Ramps: How To Eat This Native Plant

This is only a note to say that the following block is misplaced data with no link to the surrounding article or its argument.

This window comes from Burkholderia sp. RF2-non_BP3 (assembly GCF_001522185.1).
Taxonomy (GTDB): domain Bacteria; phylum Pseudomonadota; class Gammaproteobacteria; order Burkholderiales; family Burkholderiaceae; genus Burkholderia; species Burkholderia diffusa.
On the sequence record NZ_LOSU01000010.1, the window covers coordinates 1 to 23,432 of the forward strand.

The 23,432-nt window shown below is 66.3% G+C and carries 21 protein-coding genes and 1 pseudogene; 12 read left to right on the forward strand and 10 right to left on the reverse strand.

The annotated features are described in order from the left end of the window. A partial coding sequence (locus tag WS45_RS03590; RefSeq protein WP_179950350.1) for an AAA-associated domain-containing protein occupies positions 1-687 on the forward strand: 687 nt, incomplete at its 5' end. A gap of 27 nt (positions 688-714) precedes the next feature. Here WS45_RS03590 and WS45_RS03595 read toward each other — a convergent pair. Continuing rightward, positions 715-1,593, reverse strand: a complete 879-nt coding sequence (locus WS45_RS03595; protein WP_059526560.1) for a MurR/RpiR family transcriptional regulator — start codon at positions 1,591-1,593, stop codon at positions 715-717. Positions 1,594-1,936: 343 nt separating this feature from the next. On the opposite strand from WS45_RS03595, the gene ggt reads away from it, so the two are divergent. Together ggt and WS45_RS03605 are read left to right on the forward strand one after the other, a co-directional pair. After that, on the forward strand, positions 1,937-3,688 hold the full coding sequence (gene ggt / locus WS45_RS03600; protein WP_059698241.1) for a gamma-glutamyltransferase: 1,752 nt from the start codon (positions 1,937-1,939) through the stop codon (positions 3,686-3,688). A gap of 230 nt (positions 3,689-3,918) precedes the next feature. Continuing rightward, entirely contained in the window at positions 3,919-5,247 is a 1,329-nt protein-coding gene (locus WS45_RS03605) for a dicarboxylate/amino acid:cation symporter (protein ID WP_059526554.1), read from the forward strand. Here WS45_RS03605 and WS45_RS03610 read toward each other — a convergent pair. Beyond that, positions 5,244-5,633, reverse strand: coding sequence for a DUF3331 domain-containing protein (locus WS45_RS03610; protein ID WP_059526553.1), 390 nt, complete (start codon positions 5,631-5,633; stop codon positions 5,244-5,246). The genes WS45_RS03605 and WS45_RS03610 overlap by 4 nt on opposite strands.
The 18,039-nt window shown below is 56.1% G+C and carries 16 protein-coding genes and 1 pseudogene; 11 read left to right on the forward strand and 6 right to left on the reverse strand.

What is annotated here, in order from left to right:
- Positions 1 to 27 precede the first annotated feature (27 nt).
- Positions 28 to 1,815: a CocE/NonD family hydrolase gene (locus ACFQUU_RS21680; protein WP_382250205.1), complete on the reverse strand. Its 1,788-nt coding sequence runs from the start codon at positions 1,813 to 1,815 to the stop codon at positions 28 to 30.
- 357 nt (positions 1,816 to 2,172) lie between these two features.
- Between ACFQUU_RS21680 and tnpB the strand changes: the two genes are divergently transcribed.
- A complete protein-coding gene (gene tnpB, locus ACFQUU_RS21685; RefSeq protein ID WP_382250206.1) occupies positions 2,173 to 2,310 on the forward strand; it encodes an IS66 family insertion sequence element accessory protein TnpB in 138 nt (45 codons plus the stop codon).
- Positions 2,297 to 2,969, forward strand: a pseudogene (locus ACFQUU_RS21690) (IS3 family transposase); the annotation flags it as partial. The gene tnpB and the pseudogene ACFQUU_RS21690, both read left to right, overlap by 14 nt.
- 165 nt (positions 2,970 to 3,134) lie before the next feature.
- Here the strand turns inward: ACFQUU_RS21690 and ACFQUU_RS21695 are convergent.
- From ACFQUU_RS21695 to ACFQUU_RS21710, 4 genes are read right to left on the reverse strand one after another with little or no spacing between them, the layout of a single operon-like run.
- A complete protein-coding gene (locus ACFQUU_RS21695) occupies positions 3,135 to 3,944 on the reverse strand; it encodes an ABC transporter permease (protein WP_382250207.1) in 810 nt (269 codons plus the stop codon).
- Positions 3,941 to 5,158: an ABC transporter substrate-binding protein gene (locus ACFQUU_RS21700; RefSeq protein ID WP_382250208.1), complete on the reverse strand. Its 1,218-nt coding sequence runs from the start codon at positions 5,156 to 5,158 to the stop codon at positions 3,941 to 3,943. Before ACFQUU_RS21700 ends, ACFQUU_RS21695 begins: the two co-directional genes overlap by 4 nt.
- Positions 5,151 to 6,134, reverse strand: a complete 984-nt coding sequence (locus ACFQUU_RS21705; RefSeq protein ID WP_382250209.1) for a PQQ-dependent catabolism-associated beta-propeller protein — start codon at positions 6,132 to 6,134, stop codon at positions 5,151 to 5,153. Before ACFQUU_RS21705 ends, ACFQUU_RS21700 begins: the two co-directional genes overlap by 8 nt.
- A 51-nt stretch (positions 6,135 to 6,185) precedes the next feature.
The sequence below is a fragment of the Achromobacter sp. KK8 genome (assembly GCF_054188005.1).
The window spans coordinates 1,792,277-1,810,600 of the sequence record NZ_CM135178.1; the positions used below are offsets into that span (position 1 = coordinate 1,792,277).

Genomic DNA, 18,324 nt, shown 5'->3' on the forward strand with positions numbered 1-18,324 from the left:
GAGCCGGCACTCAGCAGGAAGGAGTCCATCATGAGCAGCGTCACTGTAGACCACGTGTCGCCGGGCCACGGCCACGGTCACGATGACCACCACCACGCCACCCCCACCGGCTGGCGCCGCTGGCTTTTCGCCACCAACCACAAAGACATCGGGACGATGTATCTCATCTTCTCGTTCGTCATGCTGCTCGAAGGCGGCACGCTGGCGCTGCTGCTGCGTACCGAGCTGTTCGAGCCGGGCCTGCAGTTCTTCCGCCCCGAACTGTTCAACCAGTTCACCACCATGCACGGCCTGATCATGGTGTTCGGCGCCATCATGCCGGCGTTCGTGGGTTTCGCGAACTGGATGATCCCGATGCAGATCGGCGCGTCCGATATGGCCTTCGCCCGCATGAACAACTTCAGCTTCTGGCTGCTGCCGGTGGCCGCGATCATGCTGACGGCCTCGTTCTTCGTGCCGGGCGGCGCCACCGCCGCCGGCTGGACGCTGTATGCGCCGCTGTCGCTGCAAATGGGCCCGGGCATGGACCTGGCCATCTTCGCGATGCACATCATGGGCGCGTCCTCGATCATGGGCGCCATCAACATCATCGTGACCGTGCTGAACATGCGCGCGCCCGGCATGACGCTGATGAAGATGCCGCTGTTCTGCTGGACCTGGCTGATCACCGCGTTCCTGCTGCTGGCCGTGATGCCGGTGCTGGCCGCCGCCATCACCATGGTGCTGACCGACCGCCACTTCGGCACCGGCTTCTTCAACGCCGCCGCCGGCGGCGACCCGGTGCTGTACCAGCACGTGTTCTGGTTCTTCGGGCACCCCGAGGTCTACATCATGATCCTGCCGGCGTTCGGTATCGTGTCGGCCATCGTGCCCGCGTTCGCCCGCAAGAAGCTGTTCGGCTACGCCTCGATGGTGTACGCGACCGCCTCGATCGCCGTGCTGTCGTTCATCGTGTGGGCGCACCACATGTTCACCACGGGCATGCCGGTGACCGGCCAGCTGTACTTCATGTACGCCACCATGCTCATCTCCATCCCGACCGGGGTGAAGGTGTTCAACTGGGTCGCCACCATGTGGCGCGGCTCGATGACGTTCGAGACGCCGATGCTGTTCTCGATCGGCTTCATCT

Foraging and finding plants to eat that naturally grow in the woods isn’t always easy. Luckily, ramps are one foraged edible that can be easily identified. The problem though, is that the popularity of eating this native, wild plant has put its future in jeopardy. So many people are foraging for wild ramps each spring that in some areas they’re diminishing in growth and not reproducing quickly enough to keep up with demand. You can purchase them in stores like Wegmans when they’re in season. Presumably these have been responsibly sourced or farm-grown to ensure that wild patches continue to thrive. Or, there are plenty of places to find them growing naturally around the Finger Lakes, but you have to ask permission of the landowner. It is illegal to take plants of any kind from federal, state, local, private or conservancy properties. If you’ve been hearing about ramps in recent years, it’s because the culinary scene can’t get enough of them. For roughly the last decade, ramps have been super popular each spring. Eating a wild plant found in the woods might make you trepidatious, but fear not. By the time you’ve finished reading this, you’ll be fully prepared for spring. What Are Ramps? A ramp (Allium tricoccum) is a species of wild onion that grows naturally in wooded areas in North America. They’re also called “wild leeks” and they are a bit like a leek, except their greener ends are more leafy. They’ve got a mild garlic aroma that you can catch just by gently rubbing the leaf between your fingers. A few years ago I found a patch here in the Finger Lakes so bountiful that even just walking by offered a faint garlic bouquet to the spring breeze. Above the dirt, they have wider, dark green, hearty leaves that droop so they kind of look like floppy bunny ears. Just a couple inches below ground, the pale white bulb has tiny little roots similar to a leek. Most of the time they’ll also have a maroon-ish transition between the bulbs and the leaves. The aroma is mild, but still pretty powerful. Even just smelling a leaf on a plant that is still rooted will remind you of garlic right away. In flavor the leaves are slightly bolder, but the bulb offers a bit more texture. Unfortunately, ramps also can appear similar to Lily of the Valley which are poisonous to humans. If you’re not able to smell garlic, it’s probably not a ramp. If you’re unsure, just leave it. How To Forage Ramps Sustainably As I mentioned before, ramps are becoming somewhat scarce, so the topic of foraging is controversial. If you have permission of the property owner, then it is important to know how to forage for them sustainably. They reproduce two ways: they flower and go to seed, and also can reproduce by planting their bulbs. Naturally in the woods, they obviously only reproduce by seed. Their growing season is a quick 5-6 weeks in […]